Week of Jan. 21 in Teacher Ed News

| January 25, 2019

Education International.  Today’s Priority – The future of Finland’s education policy  Despite a tight budget, some positive reforms have been achieved in the country. For instance, the personnel’s structure in early childhood education was reformed to ensure that more university-educated teachers will be working at day-care centres.

Gov.UKSecretary of State opens Education World Forum 2019 Every year, my Department receives in the region of 100 visits from overseas governments and organisations. Last year this included teachers from Hungary and Japan interested in our policy reforms to improve initial teacher training and continuing professional development.

Uudistuva opettajankoulutusCon­fe­rence 7.2.2019 for teacher education development: Towards Sustainable Research and Pedagogies in Teacher Education [University of Helsinki]


American Association of Colleges for Teacher Education. AACTE 71st Annual Meeting schedule [Louisville, KY Feb. 22-24]

Council for the Accreditation of Educator Preparation. CAEP Names Three New Members to Board of Directors These new members, including Dr. Christopher Brown II, Dr. Paul Katnik, and Dr. Judy Hackett, assumed their duties on January 1.

EdSource. Required tests roadblock for many aspiring California teachers  Commission on teacher credentialing could eliminate some tests, offer alternatives to others.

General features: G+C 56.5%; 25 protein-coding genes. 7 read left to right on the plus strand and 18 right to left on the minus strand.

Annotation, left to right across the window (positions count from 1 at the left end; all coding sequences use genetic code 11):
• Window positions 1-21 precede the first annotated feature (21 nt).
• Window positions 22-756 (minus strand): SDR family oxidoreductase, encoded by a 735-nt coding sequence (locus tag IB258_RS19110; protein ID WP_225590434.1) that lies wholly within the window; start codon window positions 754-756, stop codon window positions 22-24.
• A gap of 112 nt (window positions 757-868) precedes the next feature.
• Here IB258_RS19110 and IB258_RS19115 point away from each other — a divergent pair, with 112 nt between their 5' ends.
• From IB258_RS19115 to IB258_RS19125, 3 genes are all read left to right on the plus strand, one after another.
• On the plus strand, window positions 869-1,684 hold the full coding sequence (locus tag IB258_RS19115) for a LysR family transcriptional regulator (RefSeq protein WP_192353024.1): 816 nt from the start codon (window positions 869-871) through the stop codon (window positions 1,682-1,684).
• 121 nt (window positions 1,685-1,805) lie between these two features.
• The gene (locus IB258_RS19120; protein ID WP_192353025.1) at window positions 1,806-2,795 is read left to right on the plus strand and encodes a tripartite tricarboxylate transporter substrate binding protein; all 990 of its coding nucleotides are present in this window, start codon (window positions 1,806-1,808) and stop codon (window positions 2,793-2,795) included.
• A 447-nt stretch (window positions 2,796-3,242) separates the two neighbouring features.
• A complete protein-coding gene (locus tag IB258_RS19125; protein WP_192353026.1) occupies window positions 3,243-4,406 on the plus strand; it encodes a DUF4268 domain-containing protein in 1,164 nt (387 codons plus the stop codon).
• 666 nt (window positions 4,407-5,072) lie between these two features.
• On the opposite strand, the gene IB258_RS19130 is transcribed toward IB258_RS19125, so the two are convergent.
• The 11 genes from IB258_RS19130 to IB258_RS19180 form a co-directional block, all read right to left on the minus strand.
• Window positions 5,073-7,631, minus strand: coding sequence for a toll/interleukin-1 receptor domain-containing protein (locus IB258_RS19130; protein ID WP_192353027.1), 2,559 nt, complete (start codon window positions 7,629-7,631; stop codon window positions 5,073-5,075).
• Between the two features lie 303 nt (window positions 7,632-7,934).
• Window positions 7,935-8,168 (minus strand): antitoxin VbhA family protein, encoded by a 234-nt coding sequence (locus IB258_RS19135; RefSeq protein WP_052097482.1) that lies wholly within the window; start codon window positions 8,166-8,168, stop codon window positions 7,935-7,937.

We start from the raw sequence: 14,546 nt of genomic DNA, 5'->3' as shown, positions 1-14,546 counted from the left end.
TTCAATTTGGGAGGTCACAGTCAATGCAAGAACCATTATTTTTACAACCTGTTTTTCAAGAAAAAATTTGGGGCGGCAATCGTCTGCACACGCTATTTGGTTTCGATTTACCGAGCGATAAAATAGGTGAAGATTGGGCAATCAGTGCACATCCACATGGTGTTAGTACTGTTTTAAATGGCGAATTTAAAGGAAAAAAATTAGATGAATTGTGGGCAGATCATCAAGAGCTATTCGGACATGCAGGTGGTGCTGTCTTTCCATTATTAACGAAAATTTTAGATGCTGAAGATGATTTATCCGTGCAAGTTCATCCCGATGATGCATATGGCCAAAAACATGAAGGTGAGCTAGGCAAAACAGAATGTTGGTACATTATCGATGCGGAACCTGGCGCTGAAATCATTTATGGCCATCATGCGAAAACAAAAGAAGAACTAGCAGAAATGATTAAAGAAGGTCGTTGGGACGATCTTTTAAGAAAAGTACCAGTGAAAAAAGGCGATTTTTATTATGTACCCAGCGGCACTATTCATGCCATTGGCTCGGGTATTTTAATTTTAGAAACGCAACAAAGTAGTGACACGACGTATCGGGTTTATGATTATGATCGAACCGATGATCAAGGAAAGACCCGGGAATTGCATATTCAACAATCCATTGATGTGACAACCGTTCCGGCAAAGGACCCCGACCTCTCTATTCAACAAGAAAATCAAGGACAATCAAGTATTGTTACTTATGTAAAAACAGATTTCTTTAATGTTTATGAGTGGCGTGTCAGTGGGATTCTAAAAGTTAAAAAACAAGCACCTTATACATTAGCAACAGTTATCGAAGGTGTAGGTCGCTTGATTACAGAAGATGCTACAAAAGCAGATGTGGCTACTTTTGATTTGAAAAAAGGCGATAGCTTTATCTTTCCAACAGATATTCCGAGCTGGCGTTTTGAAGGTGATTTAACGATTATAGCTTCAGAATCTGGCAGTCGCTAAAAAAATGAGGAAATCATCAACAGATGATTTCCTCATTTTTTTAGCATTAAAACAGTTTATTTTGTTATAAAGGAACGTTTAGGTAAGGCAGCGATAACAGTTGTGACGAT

EducationDive. Creative approaches needed to desegregate schools  In a 2016 study, authors Amy Stuart Wells, Lauren Fox, and Diana Cordova-Cobo of Teachers College Columbia noted that “the benefits of school diversity run in all directions… researchers have documented that students’ exposure to other students who are different from themselves and the novel ideas and challenges that such exposure brings leads to improved cognitive skills, including critical thinking and problem solving.”

1) 4 Reasons Educators Use Research and 4 Reasons They Don’t
2) Many Large City Pre-K Programs Fail to Meet Quality Benchmarks, Study Finds   When it comes to teacher pay and training, the study found that city programs still have a ways to go to meet NIEER benchmarks. Only 63 percent require lead teachers to have a bachelor’s degree with specialized training in teaching young children, and only 15 percent require that all teaching staff receive ongoing professional development.
3) Is Geography Destiny? The Debate Over Boosting K-12 Quality   In states like New Jersey and Massachusetts, policymakers… have worked to see that the additional money is equitable and goes toward important classroom resources, such as a strong curriculum and a well-trained teacher, said Linda Darling-Hammond, the president and CEO of the Learning Policy Institute, a nonprofit research group that focuses on teacher quality and early learning.

Hechinger Report. How to build an engineer: Start young  There are also several single-city pilot programs offered by colleges. One, from Purdue University in Indiana, trains elementary school teachers to teach science using engineering design principles. American University and Johns Hopkins University work together on another to offer a program at nine high-poverty schools…

Inside Higher Education.
1) Reducing Implicit Bias in Teaching   Implicit bias is also a problem in schools and universities. It impacts even the most thoughtful teachers, influencing which of their students get to participate and how.
2) Rethinking State Authorization, Again: The U.S. Department of Education is contemplating going back to the drawing board on complex rules governing authority to operate online programs in multiple states.  The institutions must also … disclose to students studying professions that require state licensure, such as nursing or teaching, whether an online program qualifies them to practice their chosen profession where they live.